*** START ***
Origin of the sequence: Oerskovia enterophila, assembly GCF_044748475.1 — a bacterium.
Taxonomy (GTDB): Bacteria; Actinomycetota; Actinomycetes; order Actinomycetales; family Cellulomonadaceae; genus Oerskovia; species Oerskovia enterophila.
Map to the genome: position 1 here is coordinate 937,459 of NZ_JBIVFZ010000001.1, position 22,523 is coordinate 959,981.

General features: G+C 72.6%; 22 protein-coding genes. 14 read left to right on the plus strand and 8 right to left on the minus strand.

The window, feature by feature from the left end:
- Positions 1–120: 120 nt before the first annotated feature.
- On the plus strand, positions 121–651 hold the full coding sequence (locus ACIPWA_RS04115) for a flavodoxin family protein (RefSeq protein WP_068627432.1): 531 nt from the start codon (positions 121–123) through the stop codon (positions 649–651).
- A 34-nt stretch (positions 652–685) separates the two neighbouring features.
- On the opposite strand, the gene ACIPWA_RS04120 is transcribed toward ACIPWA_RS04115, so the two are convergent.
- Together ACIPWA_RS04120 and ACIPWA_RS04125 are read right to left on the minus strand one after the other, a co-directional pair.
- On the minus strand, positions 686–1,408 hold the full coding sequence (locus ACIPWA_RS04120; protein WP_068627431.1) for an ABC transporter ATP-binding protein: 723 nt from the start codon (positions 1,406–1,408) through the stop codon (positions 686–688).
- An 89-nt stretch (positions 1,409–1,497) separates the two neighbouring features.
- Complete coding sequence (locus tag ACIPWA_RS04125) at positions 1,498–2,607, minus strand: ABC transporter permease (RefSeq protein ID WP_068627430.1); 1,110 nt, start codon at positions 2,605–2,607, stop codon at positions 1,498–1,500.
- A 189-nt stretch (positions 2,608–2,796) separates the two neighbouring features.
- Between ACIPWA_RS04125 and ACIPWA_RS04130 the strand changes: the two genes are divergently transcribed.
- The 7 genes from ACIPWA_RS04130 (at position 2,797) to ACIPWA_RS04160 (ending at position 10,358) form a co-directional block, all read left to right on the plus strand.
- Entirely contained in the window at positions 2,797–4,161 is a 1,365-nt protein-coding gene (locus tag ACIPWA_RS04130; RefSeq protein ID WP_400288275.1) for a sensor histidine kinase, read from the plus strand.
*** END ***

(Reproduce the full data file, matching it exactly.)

Origin of the sequence: Oerskovia enterophila, assembly GCF_044748475.1 — a bacterium.
Taxonomy (GTDB): Bacteria; Actinomycetota; Actinomycetes; order Actinomycetales; family Cellulomonadaceae; genus Oerskovia; species Oerskovia enterophila.
Map to the genome: position 1 here is coordinate 937,459 of NZ_JBIVFZ010000001.1, position 22,523 is coordinate 959,981.

General features: G+C 72.6%; 22 protein-coding genes. 14 read left to right on the plus strand and 8 right to left on the minus strand.

The window, feature by feature from the left end:
- Positions 1–120: 120 nt before the first annotated feature.
- On the plus strand, positions 121–651 hold the full coding sequence (locus ACIPWA_RS04115) for a flavodoxin family protein (RefSeq protein WP_068627432.1): 531 nt from the start codon (positions 121–123) through the stop codon (positions 649–651).
- A 34-nt stretch (positions 652–685) separates the two neighbouring features.
- On the opposite strand, the gene ACIPWA_RS04120 is transcribed toward ACIPWA_RS04115, so the two are convergent.
- Together ACIPWA_RS04120 and ACIPWA_RS04125 are read right to left on the minus strand one after the other, a co-directional pair.
- On the minus strand, positions 686–1,408 hold the full coding sequence (locus ACIPWA_RS04120; protein WP_068627431.1) for an ABC transporter ATP-binding protein: 723 nt from the start codon (positions 1,406–1,408) through the stop codon (positions 686–688).
- An 89-nt stretch (positions 1,409–1,497) separates the two neighbouring features.
- Complete coding sequence (locus tag ACIPWA_RS04125) at positions 1,498–2,607, minus strand: ABC transporter permease (RefSeq protein ID WP_068627430.1); 1,110 nt, start codon at positions 2,605–2,607, stop codon at positions 1,498–1,500.
- A 189-nt stretch (positions 2,608–2,796) separates the two neighbouring features.
- Between ACIPWA_RS04125 and ACIPWA_RS04130 the strand changes: the two genes are divergently transcribed.
- The 7 genes from ACIPWA_RS04130 (at position 2,797) to ACIPWA_RS04160 (ending at position 10,358) form a co-directional block, all read left to right on the plus strand.
- Entirely contained in the window at positions 2,797–4,161 is a 1,365-nt protein-coding gene (locus tag ACIPWA_RS04130; RefSeq protein ID WP_400288275.1) for a sensor histidine kinase, read from the plus strand.